“It has gotten better and better,” Hirsh says. “All the changes that have happened in TV have helped made kid’s TV better. When I first started there was no real market in Canada, and the US had three stations with CBS, NBC, and ABC. Now, there are at least 1,520 kid’s TV channels in Canada and the United States is the same. Platforms like Netflix and Amazon have also added unlimited shelf space, creating greater opportunity for an even larger variety of programming, satisfying the needs of children and parents.”
Now, Hirsh is a principal with The Entertainment and Media Finance Group Inc., also known as TEAM. TEAM serves producer and distributors with innovative interim financing, merger and acquisitions, international production structuring, and financial advisory services, which simply furthers Hirsh’s long-running contribution to the world of television programming.
As a consistently successful entrepreneur, what advice would Michael Hirsh give to others looking to gain a foothold in this industry?
“Whenever times get tough, visualize Bugs Bunny or Roadrunner crossing over the canyon, never looking down and just getting to the other side. The cost of you looking down is falling. Keep moving forward and stay focused, envision your goals, and they will be achieved.”
How innovation is transforming government
According to Washington Technology’s Top 100 list, Leidos is the largest IT provider to the government. But as Lieutenant General William J. Bender explains, “that barely scratches the surface” of the company’s portfolio and drive for innovation.
Bender, who spent three and a half decades in the military, including a stint as the U.S. Air Force’s Chief Information Officer (CIO), has seen action in the field and in technology during that time, and it runs in the family. Bender’s son is an F-16 instructor pilot. So it stands to reason Bender Senior intends to ensure a thriving technological base for the U.S. Air Force. “What we’re really doing here is transforming the federal government from the industrial age into the information age and doing it hand-in-hand with industry,” he says.
The significant changes that have taken place in the wider technology world are precisely the capabilities Leidos is trying to pilot the U.S. Air Force through. It boils down to developing cyberspace as a new domain of battle, globally connected and constantly challenged by the threat of cybersecurity attacks.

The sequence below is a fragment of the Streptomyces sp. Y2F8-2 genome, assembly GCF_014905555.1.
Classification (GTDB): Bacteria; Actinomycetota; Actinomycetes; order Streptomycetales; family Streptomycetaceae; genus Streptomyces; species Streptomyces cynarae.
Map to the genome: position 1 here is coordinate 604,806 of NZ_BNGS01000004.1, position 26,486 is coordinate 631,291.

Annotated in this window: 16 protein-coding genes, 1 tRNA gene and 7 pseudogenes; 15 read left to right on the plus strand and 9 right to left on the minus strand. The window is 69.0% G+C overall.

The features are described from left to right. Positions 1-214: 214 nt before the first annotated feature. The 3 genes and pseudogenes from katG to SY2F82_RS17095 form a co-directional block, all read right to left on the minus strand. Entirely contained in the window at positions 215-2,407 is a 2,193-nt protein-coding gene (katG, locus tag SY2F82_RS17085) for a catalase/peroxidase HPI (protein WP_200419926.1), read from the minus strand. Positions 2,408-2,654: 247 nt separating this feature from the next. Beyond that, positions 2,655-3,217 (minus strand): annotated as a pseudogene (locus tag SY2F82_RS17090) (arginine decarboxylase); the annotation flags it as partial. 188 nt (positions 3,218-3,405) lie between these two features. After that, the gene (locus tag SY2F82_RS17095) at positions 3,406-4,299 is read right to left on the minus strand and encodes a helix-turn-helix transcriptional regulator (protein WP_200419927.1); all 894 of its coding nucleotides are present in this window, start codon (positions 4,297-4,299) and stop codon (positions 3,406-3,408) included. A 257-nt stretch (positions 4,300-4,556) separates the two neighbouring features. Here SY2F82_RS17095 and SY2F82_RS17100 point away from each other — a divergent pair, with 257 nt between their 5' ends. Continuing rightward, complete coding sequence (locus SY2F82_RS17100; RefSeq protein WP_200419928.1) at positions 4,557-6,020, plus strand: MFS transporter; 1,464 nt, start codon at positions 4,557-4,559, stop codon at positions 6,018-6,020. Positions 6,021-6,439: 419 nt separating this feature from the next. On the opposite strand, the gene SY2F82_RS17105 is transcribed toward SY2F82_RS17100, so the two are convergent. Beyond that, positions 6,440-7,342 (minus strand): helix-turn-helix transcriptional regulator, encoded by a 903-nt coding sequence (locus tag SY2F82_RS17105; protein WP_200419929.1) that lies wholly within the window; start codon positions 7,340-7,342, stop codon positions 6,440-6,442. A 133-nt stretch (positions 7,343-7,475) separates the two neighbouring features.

“We recognize the importance of the U.S. Air Force’s missions,” says Bender, “and making sure they achieve those missions. We sit side-by-side with the air combat command, intelligence surveillance, and reconnaissance infrastructure across the Air Force. There are multiple large programs where the Air Force is partnering with Leidos to ensure their mission is successfully accomplished 24/7/365. In this company, we’re all in on making sure there’s no drop in capability.”
That partnership relies on a shared understanding of delivering successful national security outcomes, really understanding the mission at hand, and Leidos’ long-standing relationship of over 50 years with the federal government.
To look at where technology is going, Bender thinks it is important to look back at the last 10 to 15 years. “What we’ve seen is a complete shift in how technology gets developed,” he says. “It used to be that the government invested aggressively in research and development, and some of those technologies, once they were launched in a military context, would find their way into the commercial space. That has shifted almost a hundred percent now, where the bulk of the research and development dollars and the development of tech-explicit technologies takes place in the commercial sector.”
“There’s a long-standing desire to adopt commercial technology into defense applications, but it’s had a hard time crossing the ‘valley of death’ [government slang for commercial technologies and partnerships that fail to effectively transition into government missions]. Increasingly we’re able to do that. We need to look at open architectures and open systems for a true plug-and-play capability. Instead of buying it now and trying to guess what it’s going to be used for 12 years from now, it should be evolving iteratively.”